Such groups are interesting in that they are vegetation units whose physiognomy is, in a broad sense, related more to climatic than to edaphic conditions.
Yobai, the reputed compiler of the Zohar; (6) " The Secret of Secrets," a treatise on physiognomy and psychology; (7) " The Aged," i.e.
The whole physiognomy is fleshy and markedly distinct from that of other Syrians.
(5) The physiognomy given to Kheta warriors by Egyptian artists is fairly representative of the prevailing type shown in the Hittite sculptures.
Their general physiognomy is hardly Cilician or Hittite, but European.
Nothing in the general physiognomy of the islands is more remarkable than the number and distribution of the volcanoes, active or extinct.
This is in two books, the first on the expression of the eye, the second on physiognomy in general, mostly Aristotelian in character.
But cultivation rapidly changes the physiognomy of the steppe.
The general physiognomy of the Indian flora is mainly determined by the conditions of humidity of climate.
[Ascribed to the school of Theophrastus and Strabo by Zeller.] 234 4,vacoyvw,uovtci: Physiognomonica: On physiognomy, and the sympathy of body and soul.
Externally the most striking feature of the bird is its head, armed with a powerful beak that it well knows how to use, and its face clothed with hairs and elongated feathers that sufficiently resemble the physiognomy of an owl to justify the generic name bestowed upon it.
PHYSIOGNOMY, the English form of the middle Greek 4uo-coyvwµia, a contraction of the classical ciuotoyvcoµovia (from qSvQCs, nature, and yvc'oµwv, an interpreter), (i) a term which denotes a supposed science for the " discovery of the disposition of the mind by the lineaments of the body " (Bacon); (2) is also used colloquially as a synonym for the face or outward appearance, being variously spelled by the old writers: fysenamy by Lydgate, phisnomi in Udall's translation of Erasmus on Mark iv., physnomie in Bale's English Votaries (i.
Physiognomy was regarded by those who cultivated it as a twofold science: (r) a mode of discriminating character by the outward appearance, and (2) a method of divination from form and feature.
C. 5 (1743) all persons pretending to have skill in physiognomy were deemed rogues and vagabonds, and were liable to be publicly whipped, or sent to the house of correction until next sessions.'
Thus far physiognomy is a branch of physiology.
Ilept KaTaeAiaews 7rpo'yvwo ruca, he speaks of the advantage of a knowledge of physiognomy to the physician.'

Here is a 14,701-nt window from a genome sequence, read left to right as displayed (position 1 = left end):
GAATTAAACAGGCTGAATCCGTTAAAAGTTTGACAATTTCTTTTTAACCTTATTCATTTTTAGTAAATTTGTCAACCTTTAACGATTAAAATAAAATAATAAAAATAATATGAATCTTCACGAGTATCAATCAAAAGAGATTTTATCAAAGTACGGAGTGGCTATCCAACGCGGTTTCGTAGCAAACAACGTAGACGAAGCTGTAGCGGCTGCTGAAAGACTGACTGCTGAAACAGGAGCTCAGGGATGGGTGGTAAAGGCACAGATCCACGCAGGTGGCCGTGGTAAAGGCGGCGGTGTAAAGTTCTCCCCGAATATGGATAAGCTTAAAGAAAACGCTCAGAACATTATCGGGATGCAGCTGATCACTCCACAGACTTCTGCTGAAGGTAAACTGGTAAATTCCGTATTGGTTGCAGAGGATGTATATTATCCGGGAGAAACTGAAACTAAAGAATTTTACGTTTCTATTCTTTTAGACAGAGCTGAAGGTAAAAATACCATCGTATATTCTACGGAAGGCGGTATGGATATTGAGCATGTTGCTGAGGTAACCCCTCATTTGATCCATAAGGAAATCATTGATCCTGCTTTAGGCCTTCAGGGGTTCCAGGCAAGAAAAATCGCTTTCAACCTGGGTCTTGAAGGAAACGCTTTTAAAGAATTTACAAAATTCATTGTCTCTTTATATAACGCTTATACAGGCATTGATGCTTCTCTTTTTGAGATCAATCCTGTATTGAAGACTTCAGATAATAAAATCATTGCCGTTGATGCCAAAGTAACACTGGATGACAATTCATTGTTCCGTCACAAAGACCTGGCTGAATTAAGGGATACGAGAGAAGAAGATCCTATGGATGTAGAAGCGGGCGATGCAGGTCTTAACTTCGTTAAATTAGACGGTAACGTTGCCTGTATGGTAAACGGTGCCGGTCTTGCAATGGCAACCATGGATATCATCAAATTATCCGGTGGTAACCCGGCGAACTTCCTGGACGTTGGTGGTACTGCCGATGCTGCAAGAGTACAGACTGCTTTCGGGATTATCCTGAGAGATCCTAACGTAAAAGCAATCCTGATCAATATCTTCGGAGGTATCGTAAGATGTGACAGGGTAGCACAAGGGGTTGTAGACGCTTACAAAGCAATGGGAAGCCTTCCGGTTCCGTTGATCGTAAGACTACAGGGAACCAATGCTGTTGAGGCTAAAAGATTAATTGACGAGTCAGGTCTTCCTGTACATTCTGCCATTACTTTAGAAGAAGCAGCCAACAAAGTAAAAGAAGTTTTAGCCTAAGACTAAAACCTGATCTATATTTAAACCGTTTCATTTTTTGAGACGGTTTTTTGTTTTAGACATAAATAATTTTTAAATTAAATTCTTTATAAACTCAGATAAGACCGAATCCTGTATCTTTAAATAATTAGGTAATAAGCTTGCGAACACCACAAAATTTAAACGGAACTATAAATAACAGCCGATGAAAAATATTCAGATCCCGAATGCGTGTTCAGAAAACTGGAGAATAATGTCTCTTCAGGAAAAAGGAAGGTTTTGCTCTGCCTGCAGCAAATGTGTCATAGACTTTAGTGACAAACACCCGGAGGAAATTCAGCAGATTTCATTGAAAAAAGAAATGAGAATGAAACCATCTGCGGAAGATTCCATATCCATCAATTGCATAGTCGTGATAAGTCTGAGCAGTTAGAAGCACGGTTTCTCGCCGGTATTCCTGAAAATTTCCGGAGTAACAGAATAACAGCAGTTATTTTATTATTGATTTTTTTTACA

We learn both from Iamblichus6 and Porphyry' that Pythagoras practised the diagnosis of the characters of candidates for pupilage before admitting them, although he seems to have discredited the current physiognomy of the schools, as he rejected Cylo, the Crotonian, on account of his professing these doctrines, and thereby was brought into some trouble.
The practice of physiognomy is alluded to in many of the Greek classics."
Other references exist to physiognomy in Cassiodorus, Isidorus, Meietius and Nemesius, but none of any great importance.
Among the Latin classical authors Juvenal, Suetonius and Pliny in well-known passages refer to the practice of physiognomy, and numerous allusions occur in the works of the Christian Fathers, especially Clement of Alexandria and Origen (for example, the familiar passage in his work against Celsus, i.
Along with the medical science of the period the Arabians contributed to the literature of physiognomy; `Ali b.
Among medieval writers Albertus Magnus (born 1205) devotes much of the second section of his De animalibus to physiognomy; but this chiefly consists of extracts from Aristotle, Polemon and Loxus.
He does not enter into the animal comparisons of his predecessors, but occupies himself chiefly with simple descriptive physiognomy as indicative of character; and the same is true of the scattered references in the writings of Duns Scotus and Thomas Aquinas.
Physiognomy also forms the third part of his work De secretis naturae.
The development of a more accurate anatomy in the 17th century seems to have diminished the interest in physiognomy, by substituting fact for fiction; and consequently the literature, though as great in quantity, became less valuable in quality.
Fiilleborn reviewed the relation of physiognomy to philosophy.
With Lavater the descriptive school of physiognomists may be said to have ended, as the astrological physiognomy expired with De la Belliere.